In the 1970s, historical research found that the “birthday” of the earlier Continental Navy during the American Revolutionary War (1775–1783), was determined to be October 13, 1775, and so Chief of Naval Operations Admiral Elmo R. Zumwalt worked with the Navy League to define October 13th as the new date of Navy Day. However, Navy Day in the United States is still largely recognized as October 27th.

The Government recognized Navy Day was last observed on Oct. 27, 1949.

But who was Louis A. Johnson? And more importantly, why did he want to end not just the annual observation of Navy Day but the Navy as well?

“the Air Force can do anything the Navy can do, so that does away with the Navy”

“Following the re-election of President Truman in November 1948, President Truman “reminded Forrestal about fiscal spending goals” not being met within his Defense Department. In late February 1949 President Truman asked Forrestal to resign. The President did not believe Forrestal had adequate control over the various services, and he appeared unwilling to command the cuts in the Navy that the president wanted. The drawdown for the Navy was well behind schedule and causing budgetary embarrassment for the administration with Congress.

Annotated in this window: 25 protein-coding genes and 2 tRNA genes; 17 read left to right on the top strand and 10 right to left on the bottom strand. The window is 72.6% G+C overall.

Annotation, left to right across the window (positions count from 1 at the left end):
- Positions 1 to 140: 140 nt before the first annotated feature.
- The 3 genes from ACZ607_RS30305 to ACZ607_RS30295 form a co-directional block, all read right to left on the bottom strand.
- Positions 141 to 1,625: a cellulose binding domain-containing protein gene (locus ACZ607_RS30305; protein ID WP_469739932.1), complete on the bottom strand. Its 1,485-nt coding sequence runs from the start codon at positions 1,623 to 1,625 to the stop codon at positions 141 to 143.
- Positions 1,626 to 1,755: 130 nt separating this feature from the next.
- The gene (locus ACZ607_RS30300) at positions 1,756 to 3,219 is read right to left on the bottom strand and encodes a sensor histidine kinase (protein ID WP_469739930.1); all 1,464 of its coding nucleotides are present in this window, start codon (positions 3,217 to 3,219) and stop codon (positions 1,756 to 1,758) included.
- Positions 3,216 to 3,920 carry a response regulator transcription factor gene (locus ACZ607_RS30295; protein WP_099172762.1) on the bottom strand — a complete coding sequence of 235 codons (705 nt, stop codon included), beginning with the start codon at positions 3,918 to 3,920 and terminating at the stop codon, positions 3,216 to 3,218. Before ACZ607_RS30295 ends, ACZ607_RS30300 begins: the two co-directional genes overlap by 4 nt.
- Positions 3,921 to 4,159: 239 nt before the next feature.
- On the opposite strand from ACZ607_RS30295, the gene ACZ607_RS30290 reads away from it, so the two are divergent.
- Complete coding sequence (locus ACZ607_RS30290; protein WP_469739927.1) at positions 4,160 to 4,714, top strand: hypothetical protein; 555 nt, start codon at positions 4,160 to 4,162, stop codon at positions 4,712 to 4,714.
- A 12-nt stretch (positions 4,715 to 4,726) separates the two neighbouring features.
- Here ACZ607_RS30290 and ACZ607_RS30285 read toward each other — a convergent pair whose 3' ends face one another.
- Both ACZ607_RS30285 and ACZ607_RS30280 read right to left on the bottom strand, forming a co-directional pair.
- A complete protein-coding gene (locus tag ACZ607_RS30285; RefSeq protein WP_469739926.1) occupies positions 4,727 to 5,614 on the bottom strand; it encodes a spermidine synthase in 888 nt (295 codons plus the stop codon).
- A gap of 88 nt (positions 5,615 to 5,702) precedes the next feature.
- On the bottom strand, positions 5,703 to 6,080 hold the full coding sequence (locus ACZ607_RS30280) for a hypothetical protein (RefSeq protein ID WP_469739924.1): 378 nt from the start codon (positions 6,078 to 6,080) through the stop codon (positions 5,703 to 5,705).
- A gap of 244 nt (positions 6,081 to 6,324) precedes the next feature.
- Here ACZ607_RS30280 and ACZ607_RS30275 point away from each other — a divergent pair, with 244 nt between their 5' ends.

The now-common procedure of in flight refueling was demonstrated in a circumnavigation of the globe by an Air Force B-50 completed on 2 March 1949 which set a new world non-stop flying record of 23,452 miles. The public relations impact of this milestone event resonated positively with the public and at nearly every level of government. The main Air Force argument in support of the B-36, compared to the proposed carrier United States, was cost, both in lives and money. Through some convincing calculations published in Reader’s Digest, Air Force advocates contended that the cost of one super carrier and its task force was equal to 500 B-36s and exposed 242 times as many men to danger. Public opinion supported a “more bang for the buck” move to a “peacetime” military.

Fiscal 1951 proposed budgets, made public, cut the Navy’s total allocation by an additional two-thirds from the already lean 1949 budget. This proposed budget was threatening to literally mothball what was left of the Navy (including all or nearly all of the carriers) reducing the Navy to little more than escort and cargo ships, transfer the Marines to the Army and all aviation assets to the Air Force.